Mapocho River, stream arising in the Andes of Santiago and draining the northern portion of the Santiago basin in Chile. After a short but precipitous course (62 miles), it joins the Maipo River at El Monte. Santiago was chosen by Pedro de Valdivia as the capital of his governancy because the river offered the water needed by the settlement. Cerro Santa Lucía on the southern bank served as a defense post against Indian attacks, and both riverbanks were densely populated by natives engaged in successful agricultural production in the fertile soils along the Mapocho. In the early 1990s the waters had become badly contaminated by city sewage and industrial waste.
See alsoSantiago, Chile .
Benjamín Vicuña-Mackenna, Historia de Santiago (Santiago, 1938).
Jean Borde, Les Andes de Santiago et leur avant-pays (Bordeaux, 1966).
Agard-Lavallé, Francine, and Lavallé, Bernard. Del Garona al Mapocho: Emigrantes, comerciantes y viajeros de Burdeos a Chile (1830–1870). Santiago de Chile, 2005.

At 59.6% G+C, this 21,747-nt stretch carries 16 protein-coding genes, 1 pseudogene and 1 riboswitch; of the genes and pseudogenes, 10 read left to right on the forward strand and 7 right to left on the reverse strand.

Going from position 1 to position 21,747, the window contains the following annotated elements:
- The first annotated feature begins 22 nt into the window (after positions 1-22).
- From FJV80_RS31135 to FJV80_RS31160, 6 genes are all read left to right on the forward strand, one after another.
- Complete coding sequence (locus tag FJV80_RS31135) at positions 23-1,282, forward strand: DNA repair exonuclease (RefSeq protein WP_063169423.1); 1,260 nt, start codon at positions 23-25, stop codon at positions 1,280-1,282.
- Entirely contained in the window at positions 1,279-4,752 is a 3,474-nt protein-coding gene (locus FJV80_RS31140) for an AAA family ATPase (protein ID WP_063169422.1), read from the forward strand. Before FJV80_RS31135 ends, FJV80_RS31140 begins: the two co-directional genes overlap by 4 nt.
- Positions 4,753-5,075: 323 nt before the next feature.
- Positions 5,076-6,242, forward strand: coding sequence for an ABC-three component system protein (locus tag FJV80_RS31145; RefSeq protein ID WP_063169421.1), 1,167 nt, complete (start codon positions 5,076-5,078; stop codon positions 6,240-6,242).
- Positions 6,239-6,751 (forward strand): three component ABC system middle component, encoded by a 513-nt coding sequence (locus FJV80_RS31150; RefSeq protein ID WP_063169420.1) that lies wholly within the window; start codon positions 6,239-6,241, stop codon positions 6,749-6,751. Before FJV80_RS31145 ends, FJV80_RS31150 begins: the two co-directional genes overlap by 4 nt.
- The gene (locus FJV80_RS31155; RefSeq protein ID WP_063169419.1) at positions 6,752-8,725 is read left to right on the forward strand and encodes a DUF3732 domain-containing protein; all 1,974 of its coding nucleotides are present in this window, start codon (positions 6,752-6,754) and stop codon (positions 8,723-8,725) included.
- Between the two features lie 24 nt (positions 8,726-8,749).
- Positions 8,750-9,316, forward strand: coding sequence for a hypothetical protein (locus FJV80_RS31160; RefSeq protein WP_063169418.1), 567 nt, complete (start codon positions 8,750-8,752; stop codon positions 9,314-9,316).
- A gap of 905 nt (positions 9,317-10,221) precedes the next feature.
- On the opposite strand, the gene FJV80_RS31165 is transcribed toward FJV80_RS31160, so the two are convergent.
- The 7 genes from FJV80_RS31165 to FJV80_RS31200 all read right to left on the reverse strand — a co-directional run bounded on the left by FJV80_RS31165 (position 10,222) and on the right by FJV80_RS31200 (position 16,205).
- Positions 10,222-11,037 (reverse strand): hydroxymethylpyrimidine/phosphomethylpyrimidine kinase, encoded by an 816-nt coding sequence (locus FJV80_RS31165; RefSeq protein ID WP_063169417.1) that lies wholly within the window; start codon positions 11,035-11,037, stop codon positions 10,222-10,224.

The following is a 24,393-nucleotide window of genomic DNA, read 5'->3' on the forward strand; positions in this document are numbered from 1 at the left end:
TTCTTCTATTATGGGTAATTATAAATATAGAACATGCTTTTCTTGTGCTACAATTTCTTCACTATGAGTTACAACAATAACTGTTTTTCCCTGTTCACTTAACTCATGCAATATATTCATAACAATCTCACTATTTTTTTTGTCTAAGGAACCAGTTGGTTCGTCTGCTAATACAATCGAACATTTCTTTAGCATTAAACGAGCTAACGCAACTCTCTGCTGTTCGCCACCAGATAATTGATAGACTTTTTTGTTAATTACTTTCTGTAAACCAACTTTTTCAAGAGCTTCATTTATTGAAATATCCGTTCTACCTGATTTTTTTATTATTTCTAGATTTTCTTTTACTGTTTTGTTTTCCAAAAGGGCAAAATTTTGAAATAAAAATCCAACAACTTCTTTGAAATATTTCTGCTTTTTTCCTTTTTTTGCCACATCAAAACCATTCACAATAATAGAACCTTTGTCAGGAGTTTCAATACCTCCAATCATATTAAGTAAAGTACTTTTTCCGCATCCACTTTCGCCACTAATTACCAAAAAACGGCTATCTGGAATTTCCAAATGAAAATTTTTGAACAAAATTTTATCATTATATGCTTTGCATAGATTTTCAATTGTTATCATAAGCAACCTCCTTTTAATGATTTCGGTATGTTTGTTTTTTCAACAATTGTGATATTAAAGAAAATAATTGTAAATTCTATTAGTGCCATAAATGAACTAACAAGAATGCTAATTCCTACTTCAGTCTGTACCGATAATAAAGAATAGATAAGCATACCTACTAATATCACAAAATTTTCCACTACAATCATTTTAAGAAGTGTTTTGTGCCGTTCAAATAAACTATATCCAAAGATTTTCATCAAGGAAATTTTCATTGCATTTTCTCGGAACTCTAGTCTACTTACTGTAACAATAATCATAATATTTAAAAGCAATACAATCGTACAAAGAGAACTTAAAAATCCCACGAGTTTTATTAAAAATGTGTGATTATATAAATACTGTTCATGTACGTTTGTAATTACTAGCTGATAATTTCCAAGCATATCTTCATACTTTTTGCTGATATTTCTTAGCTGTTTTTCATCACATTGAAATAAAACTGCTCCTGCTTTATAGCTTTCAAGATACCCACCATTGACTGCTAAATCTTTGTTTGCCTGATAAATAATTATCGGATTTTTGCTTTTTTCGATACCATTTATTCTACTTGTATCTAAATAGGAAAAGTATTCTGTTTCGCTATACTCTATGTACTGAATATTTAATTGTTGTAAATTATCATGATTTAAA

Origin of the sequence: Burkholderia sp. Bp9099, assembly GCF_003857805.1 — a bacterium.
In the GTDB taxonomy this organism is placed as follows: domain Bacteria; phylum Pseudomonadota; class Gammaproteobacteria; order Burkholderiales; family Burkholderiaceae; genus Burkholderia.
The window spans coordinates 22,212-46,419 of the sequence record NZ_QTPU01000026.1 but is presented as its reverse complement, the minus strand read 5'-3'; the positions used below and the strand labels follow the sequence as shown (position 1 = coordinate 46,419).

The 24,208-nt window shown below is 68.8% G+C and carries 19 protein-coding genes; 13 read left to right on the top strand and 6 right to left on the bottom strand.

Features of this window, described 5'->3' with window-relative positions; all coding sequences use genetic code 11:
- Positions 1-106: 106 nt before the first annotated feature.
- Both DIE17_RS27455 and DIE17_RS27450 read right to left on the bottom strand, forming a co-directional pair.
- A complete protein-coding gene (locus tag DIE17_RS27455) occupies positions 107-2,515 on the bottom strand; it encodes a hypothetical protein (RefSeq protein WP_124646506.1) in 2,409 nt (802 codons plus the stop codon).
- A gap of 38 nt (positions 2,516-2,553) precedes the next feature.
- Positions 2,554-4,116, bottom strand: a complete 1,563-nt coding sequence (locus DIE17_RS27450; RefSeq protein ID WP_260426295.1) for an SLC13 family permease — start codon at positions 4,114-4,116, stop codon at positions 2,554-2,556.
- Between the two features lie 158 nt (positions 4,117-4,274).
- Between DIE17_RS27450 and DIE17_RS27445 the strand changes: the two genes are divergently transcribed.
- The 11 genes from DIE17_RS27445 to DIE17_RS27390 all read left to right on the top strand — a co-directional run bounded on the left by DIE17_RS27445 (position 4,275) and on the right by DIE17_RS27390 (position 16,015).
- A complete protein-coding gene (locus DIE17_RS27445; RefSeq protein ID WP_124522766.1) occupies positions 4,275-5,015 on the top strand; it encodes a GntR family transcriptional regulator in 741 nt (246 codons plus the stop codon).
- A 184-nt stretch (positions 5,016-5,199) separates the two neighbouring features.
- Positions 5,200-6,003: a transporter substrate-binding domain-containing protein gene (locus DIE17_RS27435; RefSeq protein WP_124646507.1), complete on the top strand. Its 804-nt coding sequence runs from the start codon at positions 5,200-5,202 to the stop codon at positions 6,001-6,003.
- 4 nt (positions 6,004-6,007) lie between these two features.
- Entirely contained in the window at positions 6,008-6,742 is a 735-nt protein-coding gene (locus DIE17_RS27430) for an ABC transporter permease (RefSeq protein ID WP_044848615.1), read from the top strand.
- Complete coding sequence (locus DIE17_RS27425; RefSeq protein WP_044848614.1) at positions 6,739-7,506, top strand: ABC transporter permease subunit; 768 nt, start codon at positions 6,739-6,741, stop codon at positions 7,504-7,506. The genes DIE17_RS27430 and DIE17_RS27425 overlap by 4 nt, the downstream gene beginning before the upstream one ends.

Palacios, Jorge. Del Mapocho al Sena. Santiago: LOM Ediciones, 2001.
Rojas Valdebenito, Wellington. "Otra Mirada al Río Mapocho." El Heraldo Austral, Puerto Varas, Chile, (Agosto 2002): 3-4, http://www.bncatalogo.cl
CÉsar N. Caviedes
"Mapocho River." Encyclopedia of Latin American History and Culture. . Encyclopedia.com. (January 20, 2019). https://www.encyclopedia.com/humanities/encyclopedias-almanacs-transcripts-and-maps/mapocho-river
"Mapocho River." Encyclopedia of Latin American History and Culture. . Retrieved January 20, 2019 from Encyclopedia.com: https://www.encyclopedia.com/humanities/encyclopedias-almanacs-transcripts-and-maps/mapocho-river
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